American composer Alvin Curran is famed as a member of Musica Elettronica Viva, the pioneering improvising electroacoustic ensemble. Yet in his 80th year he has revived his primary musical experiences, playing American Songbook standards. But since this is Curran and this is the 21st century, this two-CD set of classic tunes arrives with a twist. Besides his subtle piano improvisations that impressively re-imagine the tunes, he employs a Yamaha Disklavier. Resembling a grand piano, but actually a blend of acoustic keyboard, player piano and digital computer, the Disklavier allows him to append any manner of previously recorded sounds to the tracks.
Take the nearly 17-minute rendition of Ain’t Misbehavin’. As Curran works his way through the familiar melody with aplomb, all manner of inharmonious and grating noises are interjected and then vanish, including whistles, yodels, bel canto arias, wolf calls, marching feet, erotic moans and duck calls. Incorporating these disruptions, he alters the melody at points to work in blues tonality and formal recital inferences, culminating in a thoroughly original re-creation.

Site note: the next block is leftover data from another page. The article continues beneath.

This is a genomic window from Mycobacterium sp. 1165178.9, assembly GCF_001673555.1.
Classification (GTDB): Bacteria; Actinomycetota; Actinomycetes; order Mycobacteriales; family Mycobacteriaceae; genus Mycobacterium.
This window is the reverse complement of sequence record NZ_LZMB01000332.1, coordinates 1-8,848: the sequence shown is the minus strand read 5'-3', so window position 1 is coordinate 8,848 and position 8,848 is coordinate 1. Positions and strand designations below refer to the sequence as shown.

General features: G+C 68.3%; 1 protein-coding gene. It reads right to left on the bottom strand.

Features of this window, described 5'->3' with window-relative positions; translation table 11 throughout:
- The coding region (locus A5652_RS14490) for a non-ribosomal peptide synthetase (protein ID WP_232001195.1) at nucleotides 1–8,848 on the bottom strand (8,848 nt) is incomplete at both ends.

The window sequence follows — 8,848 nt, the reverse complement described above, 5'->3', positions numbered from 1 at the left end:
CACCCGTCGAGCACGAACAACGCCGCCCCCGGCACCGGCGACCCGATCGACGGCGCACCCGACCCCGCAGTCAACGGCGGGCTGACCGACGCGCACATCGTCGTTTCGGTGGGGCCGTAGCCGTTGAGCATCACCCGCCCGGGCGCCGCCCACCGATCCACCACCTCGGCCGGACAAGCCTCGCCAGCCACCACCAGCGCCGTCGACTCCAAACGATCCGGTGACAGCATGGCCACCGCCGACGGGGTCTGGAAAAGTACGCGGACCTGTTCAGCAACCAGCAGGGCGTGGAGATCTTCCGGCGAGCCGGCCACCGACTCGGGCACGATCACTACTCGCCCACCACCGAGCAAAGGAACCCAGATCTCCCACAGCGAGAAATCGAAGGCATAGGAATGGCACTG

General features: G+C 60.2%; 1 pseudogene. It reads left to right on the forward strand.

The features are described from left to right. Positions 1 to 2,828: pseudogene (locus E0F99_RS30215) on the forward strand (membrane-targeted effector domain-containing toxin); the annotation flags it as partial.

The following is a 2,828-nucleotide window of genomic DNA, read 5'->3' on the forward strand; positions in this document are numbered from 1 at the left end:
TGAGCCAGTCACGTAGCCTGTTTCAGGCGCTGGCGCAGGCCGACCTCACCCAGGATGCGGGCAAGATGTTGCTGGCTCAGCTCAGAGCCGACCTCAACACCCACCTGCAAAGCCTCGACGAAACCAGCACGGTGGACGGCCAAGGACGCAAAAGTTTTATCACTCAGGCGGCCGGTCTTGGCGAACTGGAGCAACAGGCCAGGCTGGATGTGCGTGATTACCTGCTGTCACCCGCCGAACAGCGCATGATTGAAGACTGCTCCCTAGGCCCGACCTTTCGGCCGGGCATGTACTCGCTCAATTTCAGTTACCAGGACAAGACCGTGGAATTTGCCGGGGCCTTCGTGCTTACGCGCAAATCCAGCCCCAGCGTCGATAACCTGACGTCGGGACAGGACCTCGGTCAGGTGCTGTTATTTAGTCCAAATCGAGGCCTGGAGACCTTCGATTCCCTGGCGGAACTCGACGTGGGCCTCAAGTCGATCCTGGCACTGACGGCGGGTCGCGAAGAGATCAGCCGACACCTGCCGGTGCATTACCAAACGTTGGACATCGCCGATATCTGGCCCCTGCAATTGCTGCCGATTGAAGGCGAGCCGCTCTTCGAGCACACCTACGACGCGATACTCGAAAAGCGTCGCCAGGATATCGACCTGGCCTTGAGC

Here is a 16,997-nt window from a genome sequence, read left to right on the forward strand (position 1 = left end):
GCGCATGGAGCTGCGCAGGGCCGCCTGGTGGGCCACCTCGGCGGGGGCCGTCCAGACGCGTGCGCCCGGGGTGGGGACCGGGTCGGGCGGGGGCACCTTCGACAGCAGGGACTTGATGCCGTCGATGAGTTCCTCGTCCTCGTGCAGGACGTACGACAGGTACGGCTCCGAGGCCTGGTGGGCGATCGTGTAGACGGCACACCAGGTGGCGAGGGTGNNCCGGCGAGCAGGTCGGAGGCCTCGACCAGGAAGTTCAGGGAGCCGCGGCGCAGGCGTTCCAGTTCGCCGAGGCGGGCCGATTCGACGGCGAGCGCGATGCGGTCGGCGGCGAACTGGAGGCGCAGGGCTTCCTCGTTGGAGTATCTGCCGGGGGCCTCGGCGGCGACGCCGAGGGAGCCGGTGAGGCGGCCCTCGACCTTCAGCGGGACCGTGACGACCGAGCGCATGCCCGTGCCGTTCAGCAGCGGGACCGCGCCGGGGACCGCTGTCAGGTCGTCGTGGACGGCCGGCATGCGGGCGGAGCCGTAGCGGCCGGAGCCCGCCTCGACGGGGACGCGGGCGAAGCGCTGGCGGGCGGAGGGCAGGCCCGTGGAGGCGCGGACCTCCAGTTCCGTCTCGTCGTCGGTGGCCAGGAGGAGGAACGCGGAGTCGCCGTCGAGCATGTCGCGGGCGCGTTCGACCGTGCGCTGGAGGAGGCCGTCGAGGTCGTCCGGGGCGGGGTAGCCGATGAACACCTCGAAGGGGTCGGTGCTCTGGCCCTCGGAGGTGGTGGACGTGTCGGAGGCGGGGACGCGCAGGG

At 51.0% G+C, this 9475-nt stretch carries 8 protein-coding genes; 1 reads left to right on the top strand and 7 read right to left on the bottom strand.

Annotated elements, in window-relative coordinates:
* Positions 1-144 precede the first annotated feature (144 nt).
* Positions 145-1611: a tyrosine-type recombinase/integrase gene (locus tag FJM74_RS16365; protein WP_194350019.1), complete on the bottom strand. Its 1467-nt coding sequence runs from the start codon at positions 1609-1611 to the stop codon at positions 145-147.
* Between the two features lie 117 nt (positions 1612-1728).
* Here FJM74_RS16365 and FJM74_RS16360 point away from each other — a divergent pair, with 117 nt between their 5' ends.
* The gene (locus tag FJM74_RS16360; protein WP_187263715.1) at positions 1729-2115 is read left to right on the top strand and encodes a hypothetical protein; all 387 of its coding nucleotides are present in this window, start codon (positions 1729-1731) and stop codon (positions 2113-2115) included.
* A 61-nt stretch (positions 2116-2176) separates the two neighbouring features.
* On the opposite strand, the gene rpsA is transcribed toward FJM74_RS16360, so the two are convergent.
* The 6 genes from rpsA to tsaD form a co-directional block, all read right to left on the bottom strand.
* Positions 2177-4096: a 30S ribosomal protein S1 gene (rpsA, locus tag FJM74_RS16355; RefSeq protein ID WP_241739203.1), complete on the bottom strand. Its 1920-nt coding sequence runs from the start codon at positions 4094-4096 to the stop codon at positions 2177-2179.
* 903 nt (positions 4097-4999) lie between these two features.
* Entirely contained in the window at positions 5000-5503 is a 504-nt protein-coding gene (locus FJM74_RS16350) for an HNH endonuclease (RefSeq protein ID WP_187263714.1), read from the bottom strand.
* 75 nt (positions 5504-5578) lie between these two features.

Each of the 18 compositions goes through a similar transformation, whether it’s 1896’s Red River Valley or 1955’s Arrivederci Roma. While most include a humorous palimpsest of the original, only Arrivederci Roma with its sonic overlay of crying infants, street noises and snatches of Italian-language conversations, add a hint of seriousness to the familiar light-hearted melody, since Curran has lived and taught in Rome since the early 1960s.